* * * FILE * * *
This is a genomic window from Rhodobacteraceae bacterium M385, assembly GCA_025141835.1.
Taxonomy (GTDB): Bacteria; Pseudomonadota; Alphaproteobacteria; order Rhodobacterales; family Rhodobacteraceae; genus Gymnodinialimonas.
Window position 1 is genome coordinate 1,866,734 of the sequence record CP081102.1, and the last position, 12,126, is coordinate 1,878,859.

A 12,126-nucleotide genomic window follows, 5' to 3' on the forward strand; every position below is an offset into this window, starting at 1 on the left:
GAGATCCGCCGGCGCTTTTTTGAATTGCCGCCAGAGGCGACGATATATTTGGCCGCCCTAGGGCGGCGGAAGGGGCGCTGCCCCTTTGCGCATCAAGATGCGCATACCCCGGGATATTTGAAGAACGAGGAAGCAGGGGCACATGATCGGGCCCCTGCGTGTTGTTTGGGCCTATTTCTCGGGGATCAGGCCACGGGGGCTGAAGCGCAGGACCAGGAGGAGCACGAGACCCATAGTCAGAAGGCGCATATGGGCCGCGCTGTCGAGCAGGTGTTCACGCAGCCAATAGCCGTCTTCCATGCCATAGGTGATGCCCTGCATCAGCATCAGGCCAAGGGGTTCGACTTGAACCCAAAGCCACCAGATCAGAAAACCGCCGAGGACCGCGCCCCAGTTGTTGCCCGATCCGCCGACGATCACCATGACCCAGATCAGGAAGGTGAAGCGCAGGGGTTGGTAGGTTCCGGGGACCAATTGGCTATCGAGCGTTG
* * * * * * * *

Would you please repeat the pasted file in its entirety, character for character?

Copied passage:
This is a genomic window from Rhodobacteraceae bacterium M385, assembly GCA_025141835.1.
Taxonomy (GTDB): Bacteria; Pseudomonadota; Alphaproteobacteria; order Rhodobacterales; family Rhodobacteraceae; genus Gymnodinialimonas.
Window position 1 is genome coordinate 1,866,734 of the sequence record CP081102.1, and the last position, 12,126, is coordinate 1,878,859.

A 12,126-nucleotide genomic window follows, 5' to 3' on the forward strand; every position below is an offset into this window, starting at 1 on the left:
GAGATCCGCCGGCGCTTTTTTGAATTGCCGCCAGAGGCGACGATATATTTGGCCGCCCTAGGGCGGCGGAAGGGGCGCTGCCCCTTTGCGCATCAAGATGCGCATACCCCGGGATATTTGAAGAACGAGGAAGCAGGGGCACATGATCGGGCCCCTGCGTGTTGTTTGGGCCTATTTCTCGGGGATCAGGCCACGGGGGCTGAAGCGCAGGACCAGGAGGAGCACGAGACCCATAGTCAGAAGGCGCATATGGGCCGCGCTGTCGAGCAGGTGTTCACGCAGCCAATAGCCGTCTTCCATGCCATAGGTGATGCCCTGCATCAGCATCAGGCCAAGGGGTTCGACTTGAACCCAAAGCCACCAGATCAGAAAACCGCCGAGGACCGCGCCCCAGTTGTTGCCCGATCCGCCGACGATCACCATGACCCAGATCAGGAAGGTGAAGCGCAGGGGTTGGTAGGTTCCGGGGACCAATTGGCTATCGAGCGTTG